As noted in the earlier post “Party Time,” Brandeis has been recieving a fair beat of heat for graphic design. The logo for a conference on right-wing radicalism featured a swastika, which some conservative media figures interpreted as demonizing the Tea Party.

Despite the fact that the pressure was coming from a very small (if vocal) segment of the population and has only been in the public eye for a few days, Brandeis has already caved. The press release notes that the logo has been removed from the conference’s event page, and assures us that “Brandeis regrets the unintended association and pain this caused.”

Keep this in mind as the campaign against Michael Oren as a commencement speaker grows: when confronted with a minimal amount of outside pressure, the university jumps to rectify the problem. What will be their response when our own community expresses much greater concerns about a campus ceremony?

4 comments on “Under Pressure”

  1. Sahar Says:

    Great post, Jon. I totally didn’t know about this. What a great connection to make – Brandeis caves to right-wing professional agitators, but not actual concerned students.

    LAME.

  2. Republican Club Says:

    Thank you for bringing this to everyone’s attention.

    We believe that the university needs to grow a pair and stand up for what they believe. It is nauseating when a group of loud activists push to stagnate free speech just because they believe in something different.

    That being said, Aside from the actual neo-nazi party, there is no one in modern politics that embodies 1940s facism. Not Obama, and certainly not the Tea Party.

    The use of the swastika though permissible under the protection of free speech is being wrongfully used to describe the Tea Party. The Tea Party is essentially a branch of the libertarian party

    Their core values consist of…

    Fiscal Responsibility: Fiscal Responsibility by government honors and respects the freedom of the individual to spend the money that is the fruit of their own labor. A constitutionally limited government, designed to protect the blessings of liberty, must be fiscally responsible or it must subject its citizenry to high levels of taxation that unjustly restrict the liberty our Constitution was designed to protect. Such runaway deficit spending as we now see in Washington D.C. compels us to take action as the increasing national debt is a grave threat to our national sovereignty and the personal and economic liberty of future generations.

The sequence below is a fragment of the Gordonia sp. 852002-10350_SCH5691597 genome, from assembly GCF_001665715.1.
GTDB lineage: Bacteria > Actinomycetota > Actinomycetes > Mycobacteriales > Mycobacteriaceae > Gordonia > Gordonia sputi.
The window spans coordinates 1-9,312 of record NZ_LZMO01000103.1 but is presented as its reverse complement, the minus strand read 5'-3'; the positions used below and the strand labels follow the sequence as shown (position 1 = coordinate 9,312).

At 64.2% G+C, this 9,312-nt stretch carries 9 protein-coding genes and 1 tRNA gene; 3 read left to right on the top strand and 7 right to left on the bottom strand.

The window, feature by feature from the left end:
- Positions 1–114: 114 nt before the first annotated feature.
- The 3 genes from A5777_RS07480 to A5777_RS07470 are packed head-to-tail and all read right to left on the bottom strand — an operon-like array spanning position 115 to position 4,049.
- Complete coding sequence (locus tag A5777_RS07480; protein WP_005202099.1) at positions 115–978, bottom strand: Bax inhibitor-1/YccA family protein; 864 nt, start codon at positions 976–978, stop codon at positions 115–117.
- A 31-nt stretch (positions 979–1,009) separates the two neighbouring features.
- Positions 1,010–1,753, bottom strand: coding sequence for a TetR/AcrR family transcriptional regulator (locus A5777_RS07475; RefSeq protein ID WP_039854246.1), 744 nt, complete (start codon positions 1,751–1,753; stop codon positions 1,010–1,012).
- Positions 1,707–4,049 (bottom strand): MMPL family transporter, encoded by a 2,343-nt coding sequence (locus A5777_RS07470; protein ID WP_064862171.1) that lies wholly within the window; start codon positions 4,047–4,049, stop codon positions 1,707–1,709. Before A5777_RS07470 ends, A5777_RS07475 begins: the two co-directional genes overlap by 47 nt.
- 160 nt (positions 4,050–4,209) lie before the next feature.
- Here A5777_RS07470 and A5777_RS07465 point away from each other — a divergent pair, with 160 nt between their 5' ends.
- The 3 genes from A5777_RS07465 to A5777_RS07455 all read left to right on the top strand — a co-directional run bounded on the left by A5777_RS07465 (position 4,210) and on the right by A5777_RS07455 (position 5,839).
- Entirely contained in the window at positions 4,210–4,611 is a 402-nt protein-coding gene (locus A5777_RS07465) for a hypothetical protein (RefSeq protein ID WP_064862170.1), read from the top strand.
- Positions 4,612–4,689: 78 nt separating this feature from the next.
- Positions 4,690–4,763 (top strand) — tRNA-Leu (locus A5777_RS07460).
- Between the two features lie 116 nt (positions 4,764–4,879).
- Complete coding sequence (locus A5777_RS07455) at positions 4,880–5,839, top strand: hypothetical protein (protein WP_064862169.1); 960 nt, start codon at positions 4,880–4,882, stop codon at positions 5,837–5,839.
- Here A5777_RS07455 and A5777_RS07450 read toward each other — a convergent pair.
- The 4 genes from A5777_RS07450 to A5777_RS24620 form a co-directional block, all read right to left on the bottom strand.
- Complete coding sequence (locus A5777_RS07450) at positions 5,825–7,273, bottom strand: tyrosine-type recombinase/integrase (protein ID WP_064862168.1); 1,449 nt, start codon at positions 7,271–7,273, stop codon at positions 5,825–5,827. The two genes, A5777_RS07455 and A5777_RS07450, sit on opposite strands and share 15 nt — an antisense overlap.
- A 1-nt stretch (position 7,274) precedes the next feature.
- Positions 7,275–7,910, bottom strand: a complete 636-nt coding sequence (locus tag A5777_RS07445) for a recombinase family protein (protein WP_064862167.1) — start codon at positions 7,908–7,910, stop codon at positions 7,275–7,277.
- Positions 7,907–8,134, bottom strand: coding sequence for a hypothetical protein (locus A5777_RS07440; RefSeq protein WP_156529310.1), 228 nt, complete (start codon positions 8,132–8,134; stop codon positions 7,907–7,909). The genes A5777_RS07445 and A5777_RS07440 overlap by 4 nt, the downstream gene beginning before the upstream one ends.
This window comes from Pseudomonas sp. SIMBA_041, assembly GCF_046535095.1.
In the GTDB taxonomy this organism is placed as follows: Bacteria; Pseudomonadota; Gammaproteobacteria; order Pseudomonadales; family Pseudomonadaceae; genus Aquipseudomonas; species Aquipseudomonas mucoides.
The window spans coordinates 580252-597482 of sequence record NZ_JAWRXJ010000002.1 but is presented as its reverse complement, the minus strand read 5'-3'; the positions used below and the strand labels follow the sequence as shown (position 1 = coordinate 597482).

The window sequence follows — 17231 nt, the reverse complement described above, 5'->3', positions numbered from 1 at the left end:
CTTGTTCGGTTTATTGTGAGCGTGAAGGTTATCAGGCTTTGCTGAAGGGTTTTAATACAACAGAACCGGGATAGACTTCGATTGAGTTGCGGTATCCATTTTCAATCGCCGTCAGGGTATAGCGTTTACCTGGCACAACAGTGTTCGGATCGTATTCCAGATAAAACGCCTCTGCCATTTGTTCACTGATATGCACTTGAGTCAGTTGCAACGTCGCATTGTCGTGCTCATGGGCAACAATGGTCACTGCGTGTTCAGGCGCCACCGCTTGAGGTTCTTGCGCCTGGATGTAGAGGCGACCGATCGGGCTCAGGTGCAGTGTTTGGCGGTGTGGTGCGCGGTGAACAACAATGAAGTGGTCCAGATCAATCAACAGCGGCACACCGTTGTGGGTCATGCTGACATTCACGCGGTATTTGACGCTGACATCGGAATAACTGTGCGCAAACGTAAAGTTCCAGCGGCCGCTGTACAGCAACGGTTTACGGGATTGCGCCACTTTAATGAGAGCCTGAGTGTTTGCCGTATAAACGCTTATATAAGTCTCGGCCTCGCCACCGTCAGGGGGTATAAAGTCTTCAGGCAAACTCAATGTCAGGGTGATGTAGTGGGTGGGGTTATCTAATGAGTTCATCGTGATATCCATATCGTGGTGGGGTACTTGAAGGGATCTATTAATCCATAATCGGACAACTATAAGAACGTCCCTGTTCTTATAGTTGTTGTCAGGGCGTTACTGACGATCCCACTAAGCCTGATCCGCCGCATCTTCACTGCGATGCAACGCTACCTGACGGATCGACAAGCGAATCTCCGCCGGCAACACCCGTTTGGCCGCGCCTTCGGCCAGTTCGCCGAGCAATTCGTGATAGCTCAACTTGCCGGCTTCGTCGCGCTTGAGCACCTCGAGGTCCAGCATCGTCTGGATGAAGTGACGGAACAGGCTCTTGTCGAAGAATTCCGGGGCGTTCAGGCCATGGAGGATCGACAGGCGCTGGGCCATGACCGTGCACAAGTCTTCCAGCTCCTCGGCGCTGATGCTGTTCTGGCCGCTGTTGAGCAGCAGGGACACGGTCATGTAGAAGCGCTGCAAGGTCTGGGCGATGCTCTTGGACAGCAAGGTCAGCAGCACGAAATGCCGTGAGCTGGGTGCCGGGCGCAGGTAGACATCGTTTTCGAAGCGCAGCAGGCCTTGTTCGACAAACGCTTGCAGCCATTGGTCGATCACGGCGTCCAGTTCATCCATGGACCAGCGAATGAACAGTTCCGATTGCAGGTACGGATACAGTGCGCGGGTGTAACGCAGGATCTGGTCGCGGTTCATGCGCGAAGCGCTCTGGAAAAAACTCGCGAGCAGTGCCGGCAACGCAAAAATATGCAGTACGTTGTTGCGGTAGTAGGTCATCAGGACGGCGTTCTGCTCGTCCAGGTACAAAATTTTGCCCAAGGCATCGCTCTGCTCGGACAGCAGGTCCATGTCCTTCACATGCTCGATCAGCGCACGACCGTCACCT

Constitutionally Limited Government: We, the members of The Tea Party Patriots, are inspired by our founding documents and regard the Constitution of the United States to be the supreme law of the land. We believe that it is possible to know the original intent of the government our founders set forth, and stand in support of that intent. Like the founders, we support states’ rights for those powers not expressly stated in the Constitution. As the government is of the people, by the people and for the people, in all other matters we support the personal liberty of the individual, within the rule of law.

    Free Markets: A free market is the economic consequence of personal liberty. The founders believed that personal and economic freedom were indivisible, as do we. Our current government’s interference distorts the free market and inhibits the pursuit of individual and economic liberty. Therefore, we support a return to the free market principles on which this nation was founded and oppose government intervention into the operations of private business.

    NOW THAT YOU MAY HAVE SKIPPED THAT, CONTINUE READING HERE.

    The Tea Party is not a right wing radical group.

    Best Regards
    BCR

  3. Republican Club Says:

    BTW Concerned students brought this up to people in the administration and that is why part of why it was taken down.

  4. art Says:

    BCR, to call the Tea Party a branch of the libertarian party is to perhaps rob them of some of the undeniably reactionary-ism they display.